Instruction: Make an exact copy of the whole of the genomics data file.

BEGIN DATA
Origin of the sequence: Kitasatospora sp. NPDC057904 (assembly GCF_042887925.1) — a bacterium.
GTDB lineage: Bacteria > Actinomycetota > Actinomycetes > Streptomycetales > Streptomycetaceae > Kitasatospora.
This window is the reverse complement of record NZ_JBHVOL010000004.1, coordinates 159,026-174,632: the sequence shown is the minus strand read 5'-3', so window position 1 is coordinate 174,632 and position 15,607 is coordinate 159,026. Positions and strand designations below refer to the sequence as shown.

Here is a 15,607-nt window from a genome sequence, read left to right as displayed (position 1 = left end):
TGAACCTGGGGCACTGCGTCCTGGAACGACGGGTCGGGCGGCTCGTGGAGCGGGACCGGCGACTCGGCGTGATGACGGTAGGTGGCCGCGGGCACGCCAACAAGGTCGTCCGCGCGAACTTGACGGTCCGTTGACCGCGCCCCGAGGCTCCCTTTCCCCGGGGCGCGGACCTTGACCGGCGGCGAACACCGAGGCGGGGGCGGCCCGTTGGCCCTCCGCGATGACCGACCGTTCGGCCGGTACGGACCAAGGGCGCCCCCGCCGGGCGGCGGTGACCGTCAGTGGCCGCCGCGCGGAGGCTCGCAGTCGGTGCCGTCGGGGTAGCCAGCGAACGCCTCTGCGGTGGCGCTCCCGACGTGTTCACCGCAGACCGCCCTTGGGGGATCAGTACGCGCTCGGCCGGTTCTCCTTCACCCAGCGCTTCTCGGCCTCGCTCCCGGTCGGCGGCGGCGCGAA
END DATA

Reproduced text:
Origin of the sequence: Kitasatospora sp. NPDC057904 (assembly GCF_042887925.1) — a bacterium.
GTDB lineage: Bacteria > Actinomycetota > Actinomycetes > Streptomycetales > Streptomycetaceae > Kitasatospora.
This window is the reverse complement of record NZ_JBHVOL010000004.1, coordinates 159,026-174,632: the sequence shown is the minus strand read 5'-3', so window position 1 is coordinate 174,632 and position 15,607 is coordinate 159,026. Positions and strand designations below refer to the sequence as shown.

Here is a 15,607-nt window from a genome sequence, read left to right as displayed (position 1 = left end):
TGAACCTGGGGCACTGCGTCCTGGAACGACGGGTCGGGCGGCTCGTGGAGCGGGACCGGCGACTCGGCGTGATGACGGTAGGTGGCCGCGGGCACGCCAACAAGGTCGTCCGCGCGAACTTGACGGTCCGTTGACCGCGCCCCGAGGCTCCCTTTCCCCGGGGCGCGGACCTTGACCGGCGGCGAACACCGAGGCGGGGGCGGCCCGTTGGCCCTCCGCGATGACCGACCGTTCGGCCGGTACGGACCAAGGGCGCCCCCGCCGGGCGGCGGTGACCGTCAGTGGCCGCCGCGCGGAGGCTCGCAGTCGGTGCCGTCGGGGTAGCCAGCGAACGCCTCTGCGGTGGCGCTCCCGACGTGTTCACCGCAGACCGCCCTTGGGGGATCAGTACGCGCTCGGCCGGTTCTCCTTCACCCAGCGCTTCTCGGCCTCGCTCCCGGTCGGCGGCGGCGCGAA